A Dinosaur Fit for Land and Wateri
X
September 17, 2014 8:44 PM
Residents and tourists in Washington D.C. can now examine a life-size replica of an unusual dinosaur that lived almost a hundred million years ago in northern Africa. Scientists say studying the behemoth named Spinosaurus helps them better understand how some prehistoric animals adapted to life on land and in water. The Spinosaurus replica is on display at the National Geographic museum. VOA’s George Putic has more.
Video

Video A Dinosaur Fit for Land and Water

Residents and tourists in Washington D.C. can now examine a life-size replica of an unusual dinosaur that lived almost a hundred million years ago in northern Africa. Scientists say studying the behemoth named Spinosaurus helps them better understand how some prehistoric animals adapted to life on land and in water. The Spinosaurus replica is on display at the National Geographic museum. VOA’s George Putic has more.
Video

Video Iraqi Kurdistan Church Helps Christian Children Cope find shelter in churches in the Kurdish capital, Irbil

In the past six weeks, tens of thousands of Iraqi Christians have been forced to flee their homes by Islamic State militants and find shelter in churches in the Kurdish capital, Irbil. Despite U.S. airstrikes in the region, the prospect of people returning home is still very low and concerns are starting to grow over the impact this is having on the displaced youth. Sebastian Meyer reports from Irbil on how one church is coping.
Video

Video NASA Picks Boeing, SpaceX to Carry Astronauts Into Space

The U.S. space agency, NASA, has chosen Boeing and SpaceX companies to build the next generation of spacecraft that will carry U.S. astronauts to the International Space Station by the year 2017. The deal with private industry enables NASA to end its dependence on Russia to send space crews into low Earth orbit and back. Zlatica Hoke has more.
Video

Video Future of Ukrainian Former President's Estate Uncertain

More than six months after Ukraine's former President Viktor Yanukovych fled revolution to Russia, authorities have yet to gain control of his palatial estate. Protesters occupy the grounds and opened it to tourists but they are also refusing to turn it over to the state. VOA's Daniel Schearf reports from Mezhigirya, just north of Kyiv.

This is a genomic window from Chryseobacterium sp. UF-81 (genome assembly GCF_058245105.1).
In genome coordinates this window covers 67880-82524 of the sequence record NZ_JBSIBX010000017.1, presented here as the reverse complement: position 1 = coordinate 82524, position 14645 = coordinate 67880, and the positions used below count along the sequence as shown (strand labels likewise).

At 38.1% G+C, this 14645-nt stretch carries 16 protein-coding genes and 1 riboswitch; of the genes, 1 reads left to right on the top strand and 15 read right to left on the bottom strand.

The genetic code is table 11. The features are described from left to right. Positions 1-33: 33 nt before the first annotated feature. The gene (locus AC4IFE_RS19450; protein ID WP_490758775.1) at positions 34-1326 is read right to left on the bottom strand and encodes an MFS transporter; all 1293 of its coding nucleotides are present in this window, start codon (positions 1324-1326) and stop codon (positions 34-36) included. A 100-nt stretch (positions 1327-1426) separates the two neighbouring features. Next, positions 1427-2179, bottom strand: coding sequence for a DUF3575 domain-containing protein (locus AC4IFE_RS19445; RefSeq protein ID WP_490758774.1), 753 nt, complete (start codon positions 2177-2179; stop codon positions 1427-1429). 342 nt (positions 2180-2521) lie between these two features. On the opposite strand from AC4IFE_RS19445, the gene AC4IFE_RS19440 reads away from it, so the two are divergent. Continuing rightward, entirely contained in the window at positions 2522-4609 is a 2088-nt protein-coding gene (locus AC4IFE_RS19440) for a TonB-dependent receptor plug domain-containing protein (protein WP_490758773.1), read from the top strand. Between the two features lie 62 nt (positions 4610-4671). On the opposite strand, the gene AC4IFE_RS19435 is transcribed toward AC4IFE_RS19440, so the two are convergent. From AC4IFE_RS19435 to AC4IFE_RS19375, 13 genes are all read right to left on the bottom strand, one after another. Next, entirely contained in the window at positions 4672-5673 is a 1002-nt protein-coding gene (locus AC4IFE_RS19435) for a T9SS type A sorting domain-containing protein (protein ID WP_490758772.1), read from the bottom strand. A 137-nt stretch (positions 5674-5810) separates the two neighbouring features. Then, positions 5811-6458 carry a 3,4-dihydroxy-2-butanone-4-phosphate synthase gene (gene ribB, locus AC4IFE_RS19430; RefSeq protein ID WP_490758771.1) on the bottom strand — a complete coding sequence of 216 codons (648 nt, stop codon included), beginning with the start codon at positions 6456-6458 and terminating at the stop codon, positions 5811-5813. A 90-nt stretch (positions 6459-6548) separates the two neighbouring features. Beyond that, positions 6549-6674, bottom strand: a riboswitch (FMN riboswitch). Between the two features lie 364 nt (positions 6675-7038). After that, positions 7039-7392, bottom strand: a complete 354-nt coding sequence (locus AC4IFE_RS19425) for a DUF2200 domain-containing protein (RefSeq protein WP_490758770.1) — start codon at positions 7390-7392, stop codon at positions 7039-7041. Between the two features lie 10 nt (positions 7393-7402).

Video

Video China Muslims Work to Change Perceptions After Knife Attacks

China says its has sentenced three men to death and one woman to life in prison for a deadly knife attack in March that left more than 30 dead and 140 injured. Beijing says Muslim militants from China's restive western region of Xinjiang carried out the attacks. Now, more than six months after the incident, residents in the city are still coping with the aftermath. VOA's Bill Ide has more from Kunming.
Video

Video Enviropreneur Seeks to Save the Environment, Empower the Community

Lorna Rutto, a former banker, is now an ‘enviropreneur’ - turning plastic waste into furniture and fences discusses the challenges she faces in Africa with raw materials and the environment.
Video

Video West Trades Accusations Over Ransoms

As world leaders try to forge a common response to the threat posed by Islamic State militants in Iraq and Syria, there is simmering tension over differing policies on paying ransoms. In the past month, the jihadist group has beheaded two Americans and one Briton. Both countries refuse to pay ransom money. As Henry Ridgwell reports for VOA from London, there is uncertainty in the approach of some other European nations.
Video

Video Scotland Independence Bid Stokes Global Interest

The people of Scotland are preparing to vote on whether to become independent and break away from the rest of Britain, in a referendum being watched carefully in many other countries. Some see it as a risky experiment; while others hope a successful vote for independence might energize their own separatist demands. Foreign immigrants to Scotland have a front row seat for the vote. VOA’s Henry Ridgwell spoke to some of them in Edinburgh.


Carnage and mayhem are part of daily life in northern Nigeria, the result of a terror campaign by the Islamist group Boko Haram. Fears are growing that Nigeria’s government may not know how to counter it, and may be making things worse. More

AppleAndroid